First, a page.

Targeting trout in a river with a history
On The Fly Freshwater
Article and featured photo by Matt McGraw
The Jackson River in the Allegheny Highlands of Virginia may be the most popular tailwater fishery in the commonwealth. Sourced in the beautiful, yet remote, mountains of Highland County, it flows southward growing with every seep, spring, brook, and creek tributary until it reaches Gathright Dam where, along with Back Creek, it forms Lake Moomaw.
Gathright Dam is a stone-filled, rolled-earth dam, which serves as flood control and water augmentation for the downstream communities of Covington and Clifton Forge. Gathright also is a bottom-release dam and, with a maximum depth of 152 feet, the released water is cold, oxygenated, and full of tasty food for hungry trout. It is the 18 river miles between the lake and the dam at the Westrock facility in Covington that gets the most attention from anglers, but the Jackson, or the “Jack” as it is colloquially known by some local anglers, has three distinct fisheries.
The Upper Jack refers to everything above Lake Moomaw, including all of the headwaters. It is generously stocked by the Virginia Department of Wildlife Resources with rainbows and browns, but native brook trout can be found in the upper reaches and in some of the tributaries. This stretch of the Jackson lies mostly in Bath County, with plenty of public access points and thousands of National Forest acres to explore.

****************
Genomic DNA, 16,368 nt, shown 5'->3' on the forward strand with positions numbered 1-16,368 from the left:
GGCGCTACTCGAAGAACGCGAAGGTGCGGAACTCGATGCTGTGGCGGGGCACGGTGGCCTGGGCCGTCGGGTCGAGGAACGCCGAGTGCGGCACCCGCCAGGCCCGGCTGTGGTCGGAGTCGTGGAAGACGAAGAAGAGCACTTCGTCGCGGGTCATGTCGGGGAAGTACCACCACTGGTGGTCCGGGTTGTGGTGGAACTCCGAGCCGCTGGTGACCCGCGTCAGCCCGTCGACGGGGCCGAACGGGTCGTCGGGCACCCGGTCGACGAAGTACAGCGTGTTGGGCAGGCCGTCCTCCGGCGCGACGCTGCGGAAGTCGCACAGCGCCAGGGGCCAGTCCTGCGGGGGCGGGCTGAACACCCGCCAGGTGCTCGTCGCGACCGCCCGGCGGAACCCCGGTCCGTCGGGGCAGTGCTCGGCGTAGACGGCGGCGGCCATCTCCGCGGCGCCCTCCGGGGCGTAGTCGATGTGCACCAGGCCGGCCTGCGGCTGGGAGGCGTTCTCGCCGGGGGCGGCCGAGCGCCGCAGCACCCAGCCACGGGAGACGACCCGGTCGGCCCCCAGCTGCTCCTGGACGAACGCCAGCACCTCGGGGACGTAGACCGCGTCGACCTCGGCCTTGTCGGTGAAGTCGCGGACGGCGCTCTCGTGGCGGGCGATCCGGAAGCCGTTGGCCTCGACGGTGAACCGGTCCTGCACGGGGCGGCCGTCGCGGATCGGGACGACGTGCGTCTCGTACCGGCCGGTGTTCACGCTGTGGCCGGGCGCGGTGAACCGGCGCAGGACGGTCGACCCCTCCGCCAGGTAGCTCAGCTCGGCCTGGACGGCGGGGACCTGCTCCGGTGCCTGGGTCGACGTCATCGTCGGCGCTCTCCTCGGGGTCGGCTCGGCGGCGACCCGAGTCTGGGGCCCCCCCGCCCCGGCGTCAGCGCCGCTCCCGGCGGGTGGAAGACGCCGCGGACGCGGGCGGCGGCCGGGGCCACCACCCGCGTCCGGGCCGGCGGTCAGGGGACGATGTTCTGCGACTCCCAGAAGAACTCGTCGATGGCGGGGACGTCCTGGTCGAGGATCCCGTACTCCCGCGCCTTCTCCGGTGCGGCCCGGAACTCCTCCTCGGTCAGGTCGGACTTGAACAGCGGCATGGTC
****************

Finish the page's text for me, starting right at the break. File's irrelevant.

A special treat for fly anglers is the Special Regulation section located at Hidden Valley. From the parking area it is a two-mile hike upstream to the Special Regulation section, which is home to a good quantity of relatively unpressured trout. The Upper Jack is freestone water, which fishes well with attractor patterns, small streamers, and terrestrials when they are in season.
The Middle Jack below Moomaw is the most popular stretch of water. Marketed as a “fly fisherman’s paradise,” it is an 18-mile portion of the river. Access is tricky and it is best fished by raft. This is classic tailwater fishing and perhaps the best Virginia has to offer.
The water from the outflow of the dam is warmer than expected in winter, cooler than expected in summer, and pushes a buffet of trout food downstream. When combined with reliable hatches and room to roam, a population of trout is cultivated that is pressured, wary, and produces surprisingly large fish. The trout in here are wild and self-sustaining, but also wily and suspicious, so bring your “A” game.
The Middle Jack has several public access points and covering water is often the name of the game. Guided fishing has increased in recent years here, but don’t let that be a deterrent. Let it be a testament to the quality of this year-round fishery. Expect to land some beautiful wild rainbows with deep purple parr marks. If you hook into anything larger near an undercut bank or in the lee of a boulder, it may be one of the hook-jawed, butter-bellied brown trout.